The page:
The comments made by Curtis Jackson (a.k.a 50 Cent) preceding the release of his latest album, “Curtis,” indicate that he’s stressed out. His big talk about halting recording if Kanye West beat him in sales just shows that America’s favorite Candy Shop gangster feels threatened by his “non-confrontational” teddy bear friend.
One look at the album photograph gives the impression that he’s been pulling all-nighters for months working on a dissertation in hip-hop dominance. Is this a plea for sympathy? Yes, probably.
(More after the jump)
It’s clear that 50 Cent is a rapper striving to hold on to former and fleeting glory. His insistence on deriding Kanye should have been enough to reveal his insecurity, but then his retracting those comments only made his character more pathetic. Since it’s sometimes true that fractal-like, small components resemble the whole, it might be useful to talk about one song in particular from “Curtis.” The fourth single 50 Cent released, a track known as “Ayo Technology,” exposes his struggle.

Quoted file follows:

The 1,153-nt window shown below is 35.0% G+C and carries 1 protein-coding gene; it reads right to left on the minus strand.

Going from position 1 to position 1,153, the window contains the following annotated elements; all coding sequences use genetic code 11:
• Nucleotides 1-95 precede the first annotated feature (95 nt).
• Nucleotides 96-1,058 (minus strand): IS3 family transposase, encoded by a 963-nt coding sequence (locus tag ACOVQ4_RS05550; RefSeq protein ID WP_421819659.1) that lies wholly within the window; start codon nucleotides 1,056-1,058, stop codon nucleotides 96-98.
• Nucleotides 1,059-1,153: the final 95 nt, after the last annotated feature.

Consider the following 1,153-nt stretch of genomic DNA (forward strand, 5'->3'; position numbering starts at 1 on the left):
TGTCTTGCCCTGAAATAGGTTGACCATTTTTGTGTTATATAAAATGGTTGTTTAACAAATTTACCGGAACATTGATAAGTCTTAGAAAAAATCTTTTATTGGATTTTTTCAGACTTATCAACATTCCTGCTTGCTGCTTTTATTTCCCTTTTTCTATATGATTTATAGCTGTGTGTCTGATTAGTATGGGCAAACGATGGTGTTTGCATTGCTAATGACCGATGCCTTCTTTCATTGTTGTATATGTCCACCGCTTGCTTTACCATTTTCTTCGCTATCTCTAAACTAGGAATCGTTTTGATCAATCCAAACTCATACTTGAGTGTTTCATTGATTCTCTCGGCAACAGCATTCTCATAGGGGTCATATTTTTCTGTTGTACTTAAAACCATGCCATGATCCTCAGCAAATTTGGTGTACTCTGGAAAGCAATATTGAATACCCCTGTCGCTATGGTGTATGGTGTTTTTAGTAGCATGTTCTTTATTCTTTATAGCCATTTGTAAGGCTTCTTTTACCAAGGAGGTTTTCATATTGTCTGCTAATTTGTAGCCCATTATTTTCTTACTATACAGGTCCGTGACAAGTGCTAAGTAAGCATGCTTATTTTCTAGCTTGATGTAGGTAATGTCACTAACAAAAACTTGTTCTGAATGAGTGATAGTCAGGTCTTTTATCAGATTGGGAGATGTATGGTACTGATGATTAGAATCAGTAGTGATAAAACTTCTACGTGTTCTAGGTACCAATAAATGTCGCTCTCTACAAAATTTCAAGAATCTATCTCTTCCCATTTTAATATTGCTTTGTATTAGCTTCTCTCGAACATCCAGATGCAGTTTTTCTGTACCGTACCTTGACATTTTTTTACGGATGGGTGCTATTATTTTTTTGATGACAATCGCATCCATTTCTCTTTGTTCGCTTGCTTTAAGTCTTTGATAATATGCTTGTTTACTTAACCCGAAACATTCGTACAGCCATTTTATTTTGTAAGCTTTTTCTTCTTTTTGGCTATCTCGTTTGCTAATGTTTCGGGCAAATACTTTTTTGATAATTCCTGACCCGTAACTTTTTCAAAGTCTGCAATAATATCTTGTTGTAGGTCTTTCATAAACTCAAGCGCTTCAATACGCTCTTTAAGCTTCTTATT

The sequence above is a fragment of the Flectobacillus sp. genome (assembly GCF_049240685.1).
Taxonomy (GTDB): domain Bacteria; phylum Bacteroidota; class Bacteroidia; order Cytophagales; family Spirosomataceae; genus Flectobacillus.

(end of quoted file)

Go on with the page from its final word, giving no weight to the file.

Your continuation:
Originally this song was called “Ayo Pornography,” and it’s easy to see why. It concerns, essentially, a talented stripper, whose assets 50 Cent and Justin Timberlake praise in rap and song. They are frustrated with “using technology” (high-powered telescopes? night-vision goggles?) to observe this girl, and all they want is to have graphic sex with her undulating body.
The song describes sex in every euphemistic way without ever being explicit about it, and so it ends up being just a meaningless string of dirty-sounding proclamations. The video is almost hilarious, as slowly panning shots of 50 and JT are cut by green-tinted close-ups of boobs pushing out of bras, reminiscent of the Paris Hilton sex tape.
Like 50 Cent’s threats to Kanye West, the song is shocking without ever actually saying anything. And Timberlake’s contributions make 50’s obvious lyrics all the more comical. Timberlake rhymes things like “Baby, you’re so New Age” with “Maybe we can start a new phase.” Who knew that Justin Timberlake preferred his strippers to have an advanced knowledge of the occult?
If 50 wants to rap about sex, that’s fine, but he should really try to avoid the vague lyrics and paint-by-numbers beat (courtesy of Timbaland) that condemn this fourth single to absolute banality.